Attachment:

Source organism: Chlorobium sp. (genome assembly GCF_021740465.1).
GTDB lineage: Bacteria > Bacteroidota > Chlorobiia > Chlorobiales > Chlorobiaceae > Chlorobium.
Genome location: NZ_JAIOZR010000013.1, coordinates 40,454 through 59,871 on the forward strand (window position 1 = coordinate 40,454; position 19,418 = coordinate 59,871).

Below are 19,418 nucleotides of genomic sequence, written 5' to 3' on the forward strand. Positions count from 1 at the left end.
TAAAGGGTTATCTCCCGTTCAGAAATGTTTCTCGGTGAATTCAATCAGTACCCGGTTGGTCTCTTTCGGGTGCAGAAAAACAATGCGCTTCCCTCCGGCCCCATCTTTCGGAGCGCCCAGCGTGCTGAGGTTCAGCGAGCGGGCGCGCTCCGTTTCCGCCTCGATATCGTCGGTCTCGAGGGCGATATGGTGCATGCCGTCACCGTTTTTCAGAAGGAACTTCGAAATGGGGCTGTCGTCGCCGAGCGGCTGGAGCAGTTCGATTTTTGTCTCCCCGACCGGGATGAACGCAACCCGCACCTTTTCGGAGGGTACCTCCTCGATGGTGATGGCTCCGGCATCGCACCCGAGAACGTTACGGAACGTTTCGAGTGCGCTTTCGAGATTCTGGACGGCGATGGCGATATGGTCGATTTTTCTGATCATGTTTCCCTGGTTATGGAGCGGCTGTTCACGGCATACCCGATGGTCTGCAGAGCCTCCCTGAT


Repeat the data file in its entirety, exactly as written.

Source organism: Chlorobium sp. (genome assembly GCF_021740465.1).
GTDB lineage: Bacteria > Bacteroidota > Chlorobiia > Chlorobiales > Chlorobiaceae > Chlorobium.
Genome location: NZ_JAIOZR010000013.1, coordinates 40,454 through 59,871 on the forward strand (window position 1 = coordinate 40,454; position 19,418 = coordinate 59,871).

Below are 19,418 nucleotides of genomic sequence, written 5' to 3' on the forward strand. Positions count from 1 at the left end.
TAAAGGGTTATCTCCCGTTCAGAAATGTTTCTCGGTGAATTCAATCAGTACCCGGTTGGTCTCTTTCGGGTGCAGAAAAACAATGCGCTTCCCTCCGGCCCCATCTTTCGGAGCGCCCAGCGTGCTGAGGTTCAGCGAGCGGGCGCGCTCCGTTTCCGCCTCGATATCGTCGGTCTCGAGGGCGATATGGTGCATGCCGTCACCGTTTTTCAGAAGGAACTTCGAAATGGGGCTGTCGTCGCCGAGCGGCTGGAGCAGTTCGATTTTTGTCTCCCCGACCGGGATGAACGCAACCCGCACCTTTTCGGAGGGTACCTCCTCGATGGTGATGGCTCCGGCATCGCACCCGAGAACGTTACGGAACGTTTCGAGTGCGCTTTCGAGATTCTGGACGGCGATGGCGATATGGTCGATTTTTCTGATCATGTTTCCCTGGTTATGGAGCGGCTGTTCACGGCATACCCGATGGTCTGCAGAGCCTCCCTGAT